Chinese retailers forge ahead where Western fashion fears to tread. What can we learn from the best of CX in China? Read on for the latest Chinese retail trends, and why you can’t afford to ignore them.
Whether your brand exists completely online, or you're IRL too, digital demand is undeniable and Western retail professionals could learn a lot from the all-in-one online empires dominating the Chinese market.
There are a couple of areas in which Chinese ecommerce excels socially, where Western ways just can’t yet compete.
Pinduoduo, a social ecommerce app, can be shopped through ‘team purchase’ - letting users invite friends and family to get involved in a purchase, lowering the price for the buyers and creating a unique digital word of mouth for the retailer.
Naturally! What the West calls ‘influencers’, the Chinese know as Key Opinion Leaders (KOLs). And lead opinion, they certainly do. As consumers increasingly turn to social channels for content and inspiration, the traditional search engine is on the decline, but influencer marketing is thriving.
The West is currently in a ‘second wave’ of ecommerce. The first wave was around building the infrastructure and laying the groundwork to fulfill online orders. Now, we’re very much into a phase where customer experience is critical: consumers want products that aren’t commoditised, they want to shop what they see on Instagram. This is inspiration and discovery-led retail. And it’s all about moving the point of inspiration as close to the point of transaction as possible. See it, buy it! Don’t give them too many clicks to change their minds.
Social media moguls (Mark Zuckerberg) know this is where the future lies, and are keen to monetise their platforms. Instagram has already become shoppable, for example. But we’re nowhere near the platform integration of the East. We still have our favourite shop’s app, our Instagram app, our banking app nicely siloed. When these apps collide, we can begin to consider our online shopping truly social.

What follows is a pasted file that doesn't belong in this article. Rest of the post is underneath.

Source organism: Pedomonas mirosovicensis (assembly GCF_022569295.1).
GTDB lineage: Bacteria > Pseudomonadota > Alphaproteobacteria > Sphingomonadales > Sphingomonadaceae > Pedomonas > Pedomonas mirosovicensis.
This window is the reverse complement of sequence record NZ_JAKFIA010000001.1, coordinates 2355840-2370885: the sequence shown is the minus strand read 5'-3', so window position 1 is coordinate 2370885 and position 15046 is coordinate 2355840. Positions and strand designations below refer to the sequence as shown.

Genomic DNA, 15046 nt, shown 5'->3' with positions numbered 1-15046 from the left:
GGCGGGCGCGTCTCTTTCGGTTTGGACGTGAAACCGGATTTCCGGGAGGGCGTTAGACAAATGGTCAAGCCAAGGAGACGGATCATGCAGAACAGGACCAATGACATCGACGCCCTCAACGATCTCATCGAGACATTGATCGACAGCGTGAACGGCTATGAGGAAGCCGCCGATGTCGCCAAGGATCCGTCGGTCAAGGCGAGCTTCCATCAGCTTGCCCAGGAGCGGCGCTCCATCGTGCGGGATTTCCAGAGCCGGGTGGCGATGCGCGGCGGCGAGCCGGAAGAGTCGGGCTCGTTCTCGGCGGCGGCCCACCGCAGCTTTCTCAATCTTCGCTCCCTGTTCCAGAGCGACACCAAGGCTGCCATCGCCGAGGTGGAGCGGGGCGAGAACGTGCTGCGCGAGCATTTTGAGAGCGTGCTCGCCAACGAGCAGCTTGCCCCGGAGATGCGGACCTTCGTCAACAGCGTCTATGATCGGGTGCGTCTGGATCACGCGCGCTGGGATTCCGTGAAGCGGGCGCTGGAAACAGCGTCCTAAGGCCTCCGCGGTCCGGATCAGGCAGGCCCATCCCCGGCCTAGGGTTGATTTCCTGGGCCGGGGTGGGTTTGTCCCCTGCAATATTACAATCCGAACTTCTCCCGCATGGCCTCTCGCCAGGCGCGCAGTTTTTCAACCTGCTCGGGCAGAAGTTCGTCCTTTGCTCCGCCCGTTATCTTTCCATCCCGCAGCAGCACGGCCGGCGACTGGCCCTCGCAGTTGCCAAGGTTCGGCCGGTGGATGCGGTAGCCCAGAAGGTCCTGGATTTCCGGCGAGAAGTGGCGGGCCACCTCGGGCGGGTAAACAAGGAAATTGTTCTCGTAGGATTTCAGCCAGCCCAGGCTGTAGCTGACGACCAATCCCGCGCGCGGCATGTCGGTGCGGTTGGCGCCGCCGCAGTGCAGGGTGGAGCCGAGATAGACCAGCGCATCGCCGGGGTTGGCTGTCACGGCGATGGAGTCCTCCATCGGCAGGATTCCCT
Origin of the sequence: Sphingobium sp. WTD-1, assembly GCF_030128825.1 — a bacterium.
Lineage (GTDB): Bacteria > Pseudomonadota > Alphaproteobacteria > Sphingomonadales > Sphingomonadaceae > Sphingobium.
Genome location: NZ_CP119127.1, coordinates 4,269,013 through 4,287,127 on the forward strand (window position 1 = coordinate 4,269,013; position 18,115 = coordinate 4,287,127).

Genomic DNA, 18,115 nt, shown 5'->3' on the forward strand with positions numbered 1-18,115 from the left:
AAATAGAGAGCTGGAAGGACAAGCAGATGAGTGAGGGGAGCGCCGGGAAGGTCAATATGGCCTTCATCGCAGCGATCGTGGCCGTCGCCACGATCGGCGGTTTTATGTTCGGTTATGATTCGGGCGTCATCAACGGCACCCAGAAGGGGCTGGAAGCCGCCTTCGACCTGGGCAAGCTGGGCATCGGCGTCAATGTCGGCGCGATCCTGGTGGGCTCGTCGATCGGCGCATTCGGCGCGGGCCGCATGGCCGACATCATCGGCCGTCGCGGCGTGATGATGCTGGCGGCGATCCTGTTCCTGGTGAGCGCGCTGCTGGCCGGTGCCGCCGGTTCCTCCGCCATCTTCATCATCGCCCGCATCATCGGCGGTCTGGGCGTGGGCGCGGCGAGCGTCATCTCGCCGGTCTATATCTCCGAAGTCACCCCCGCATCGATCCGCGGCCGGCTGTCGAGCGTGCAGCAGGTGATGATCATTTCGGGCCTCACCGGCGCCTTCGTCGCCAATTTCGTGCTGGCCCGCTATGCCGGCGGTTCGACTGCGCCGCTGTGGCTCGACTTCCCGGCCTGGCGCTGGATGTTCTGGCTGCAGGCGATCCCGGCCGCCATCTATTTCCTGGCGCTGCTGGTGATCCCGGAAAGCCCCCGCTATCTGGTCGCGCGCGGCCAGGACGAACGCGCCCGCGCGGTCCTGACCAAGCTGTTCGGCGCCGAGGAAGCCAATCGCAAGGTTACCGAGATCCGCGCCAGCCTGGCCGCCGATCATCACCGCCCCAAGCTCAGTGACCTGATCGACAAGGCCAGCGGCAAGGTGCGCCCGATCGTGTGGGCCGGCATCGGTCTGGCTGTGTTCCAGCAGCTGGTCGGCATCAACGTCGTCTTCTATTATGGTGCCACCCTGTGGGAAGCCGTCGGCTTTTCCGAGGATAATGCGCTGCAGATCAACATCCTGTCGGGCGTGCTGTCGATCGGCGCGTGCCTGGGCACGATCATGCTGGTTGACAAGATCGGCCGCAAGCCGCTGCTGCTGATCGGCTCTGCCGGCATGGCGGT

And what of the influencers? Influencer marketing is still growing quickly in the West. And with it, the world of micro influencers. Civilians, rather than celebrities, with relatively small follower bases. While it might feel like we’re fairly sophisticated in the realms of influencer marketing, it’s still a space where brands can box smarter. Knowing who to use - and why - to build authentic traffic and engagement will be the next frontier for brands as they seek to inspire and impress their prospects.
Video ecommerce is about to blow up in China. While it’s been around in one form or another since 2016, 2018 saw Taobao generate US$15.1billion from live streaming alone. So, it’s fair to say the live stream’s gone mainstream.
Theoretically, video based product promos are nothing new - think QVC. However, the Chinese market has moved far beyond this. And live streaming takes video selling to whole new levels. Why? Because it’s completely interactive. This interactivity allows would-be customers to get questions answered before paying a penny, reducing post-purchase contact and returns, giving your customer service team a well-deserved break.
Taobao has also started to sell products through video led social platforms such as short video app Douyin. This use of video outside the retailer’s app is particularly compelling as it contracts the customer journey so much. It captures prospects that weren’t even in buying mode. It opens up a whole new audience to retailers.
We’re already set up to implement both these strategies - it’s surprising, in fact, that neither have taken off. But nobody’s really tried that hard yet. It doesn’t take a huge leap of imagination to get from where we are now to consumer accepted, in-app live streaming and shoppable content on video platforms.
ASOS, for example, uses video content within its product pages, but as this kind of in-app video content is presented when the customer is already searching and very heavily into buying mode, it doesn’t open up the same breadth of audience that Taobao’s strategy does. It doesn’t make everyone a prospect. And that’s the dream, right?
In terms of broader video ecommerce, Google has been testing shoppable links under YouTube videos, which direct to Google Express, and is making itself more shoppable overall.
Combining the physical and digital experience is one thing. Alibaba’s ‘New Retail’ revolution promises (threatens?) to render the physical / digital debate irrelevant altogether. It’s all about using technology to merge the two. To create seamless, consistent experiences - wherever the customer touches the brand in-store or online.
The most well-known New Retail example is Alibaba-owned Freshippo. There’s the usual - order online for home delivery or store collection. But you can also meander around the physical store, selecting produce and scanning your choices, before paying with your face and having your purchases delivered to your house within 30 minutes (as long as you live within 3 km).